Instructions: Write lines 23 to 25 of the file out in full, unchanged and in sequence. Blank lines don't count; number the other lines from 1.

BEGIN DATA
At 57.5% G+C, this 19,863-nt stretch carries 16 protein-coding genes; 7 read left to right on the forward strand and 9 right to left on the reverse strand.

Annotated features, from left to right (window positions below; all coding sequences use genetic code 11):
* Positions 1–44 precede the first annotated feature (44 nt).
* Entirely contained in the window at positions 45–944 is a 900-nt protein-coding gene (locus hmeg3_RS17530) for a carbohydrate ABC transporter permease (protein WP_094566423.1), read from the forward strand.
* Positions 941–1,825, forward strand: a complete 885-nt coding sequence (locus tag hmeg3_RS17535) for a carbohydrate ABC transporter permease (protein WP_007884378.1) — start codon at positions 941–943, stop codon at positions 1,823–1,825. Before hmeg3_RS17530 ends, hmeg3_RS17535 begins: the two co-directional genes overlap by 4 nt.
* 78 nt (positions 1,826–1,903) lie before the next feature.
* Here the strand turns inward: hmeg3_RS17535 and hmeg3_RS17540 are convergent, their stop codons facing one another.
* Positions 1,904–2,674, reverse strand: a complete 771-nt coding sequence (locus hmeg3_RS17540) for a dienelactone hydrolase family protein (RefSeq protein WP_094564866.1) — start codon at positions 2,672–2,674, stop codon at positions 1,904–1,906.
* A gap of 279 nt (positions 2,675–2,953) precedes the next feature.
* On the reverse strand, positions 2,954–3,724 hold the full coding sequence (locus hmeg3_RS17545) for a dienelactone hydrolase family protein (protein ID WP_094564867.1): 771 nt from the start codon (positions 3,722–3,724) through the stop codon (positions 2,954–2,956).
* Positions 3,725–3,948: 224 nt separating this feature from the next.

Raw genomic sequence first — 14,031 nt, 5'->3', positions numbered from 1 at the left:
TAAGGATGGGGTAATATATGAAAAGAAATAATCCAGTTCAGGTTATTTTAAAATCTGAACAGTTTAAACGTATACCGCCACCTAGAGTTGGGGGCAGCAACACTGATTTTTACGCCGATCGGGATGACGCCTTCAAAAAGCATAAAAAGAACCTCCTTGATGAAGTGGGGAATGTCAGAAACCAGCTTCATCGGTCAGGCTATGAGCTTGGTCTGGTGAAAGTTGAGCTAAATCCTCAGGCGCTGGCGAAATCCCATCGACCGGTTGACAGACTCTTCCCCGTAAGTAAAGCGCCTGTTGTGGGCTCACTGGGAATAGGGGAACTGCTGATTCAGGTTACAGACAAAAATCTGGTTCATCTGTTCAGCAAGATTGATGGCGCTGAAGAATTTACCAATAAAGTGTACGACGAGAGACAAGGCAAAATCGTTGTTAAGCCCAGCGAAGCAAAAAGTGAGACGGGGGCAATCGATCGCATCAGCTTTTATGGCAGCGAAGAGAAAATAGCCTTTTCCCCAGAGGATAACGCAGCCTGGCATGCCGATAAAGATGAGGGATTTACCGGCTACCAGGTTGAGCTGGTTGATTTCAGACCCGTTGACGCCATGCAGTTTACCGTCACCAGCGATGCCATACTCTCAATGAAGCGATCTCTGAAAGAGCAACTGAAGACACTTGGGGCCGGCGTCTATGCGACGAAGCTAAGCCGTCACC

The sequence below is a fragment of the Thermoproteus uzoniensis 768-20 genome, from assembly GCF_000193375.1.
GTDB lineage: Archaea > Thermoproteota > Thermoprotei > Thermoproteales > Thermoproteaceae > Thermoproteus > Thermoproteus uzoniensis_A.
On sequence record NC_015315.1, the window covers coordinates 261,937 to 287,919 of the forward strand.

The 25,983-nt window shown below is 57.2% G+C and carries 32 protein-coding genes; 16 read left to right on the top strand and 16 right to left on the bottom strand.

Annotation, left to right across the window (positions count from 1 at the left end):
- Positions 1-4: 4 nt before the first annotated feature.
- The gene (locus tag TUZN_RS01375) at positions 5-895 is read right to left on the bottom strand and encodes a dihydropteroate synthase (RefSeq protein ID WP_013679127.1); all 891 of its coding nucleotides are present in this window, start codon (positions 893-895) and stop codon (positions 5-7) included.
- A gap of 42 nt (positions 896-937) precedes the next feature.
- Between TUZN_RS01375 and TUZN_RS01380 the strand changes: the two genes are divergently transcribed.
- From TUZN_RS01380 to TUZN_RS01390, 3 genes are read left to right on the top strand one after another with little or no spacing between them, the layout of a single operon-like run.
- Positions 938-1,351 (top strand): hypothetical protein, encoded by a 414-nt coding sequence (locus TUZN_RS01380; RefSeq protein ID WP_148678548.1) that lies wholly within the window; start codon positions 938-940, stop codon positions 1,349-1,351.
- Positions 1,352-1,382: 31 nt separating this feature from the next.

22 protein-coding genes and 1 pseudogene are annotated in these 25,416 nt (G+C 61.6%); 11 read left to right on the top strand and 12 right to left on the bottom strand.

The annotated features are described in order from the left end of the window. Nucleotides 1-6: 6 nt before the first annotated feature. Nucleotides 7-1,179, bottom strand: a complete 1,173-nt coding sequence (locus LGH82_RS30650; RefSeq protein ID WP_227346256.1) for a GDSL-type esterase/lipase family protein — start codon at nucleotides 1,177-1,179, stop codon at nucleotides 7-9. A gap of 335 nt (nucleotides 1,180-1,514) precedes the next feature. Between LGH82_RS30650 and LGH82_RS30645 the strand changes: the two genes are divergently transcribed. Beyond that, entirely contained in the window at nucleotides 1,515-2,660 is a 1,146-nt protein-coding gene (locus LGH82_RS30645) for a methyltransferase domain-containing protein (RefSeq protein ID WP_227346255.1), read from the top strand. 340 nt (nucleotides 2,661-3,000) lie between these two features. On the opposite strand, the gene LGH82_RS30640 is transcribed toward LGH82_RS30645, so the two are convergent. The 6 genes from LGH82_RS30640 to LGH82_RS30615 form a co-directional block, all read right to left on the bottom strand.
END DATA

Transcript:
- From TUZN_RS01380 to TUZN_RS01390, 3 genes are read left to right on the top strand one after another with little or no spacing between them, the layout of a single operon-like run.
- Positions 938-1,351 (top strand): hypothetical protein, encoded by a 414-nt coding sequence (locus TUZN_RS01380; RefSeq protein ID WP_148678548.1) that lies wholly within the window; start codon positions 938-940, stop codon positions 1,349-1,351.
- Positions 1,352-1,382: 31 nt separating this feature from the next.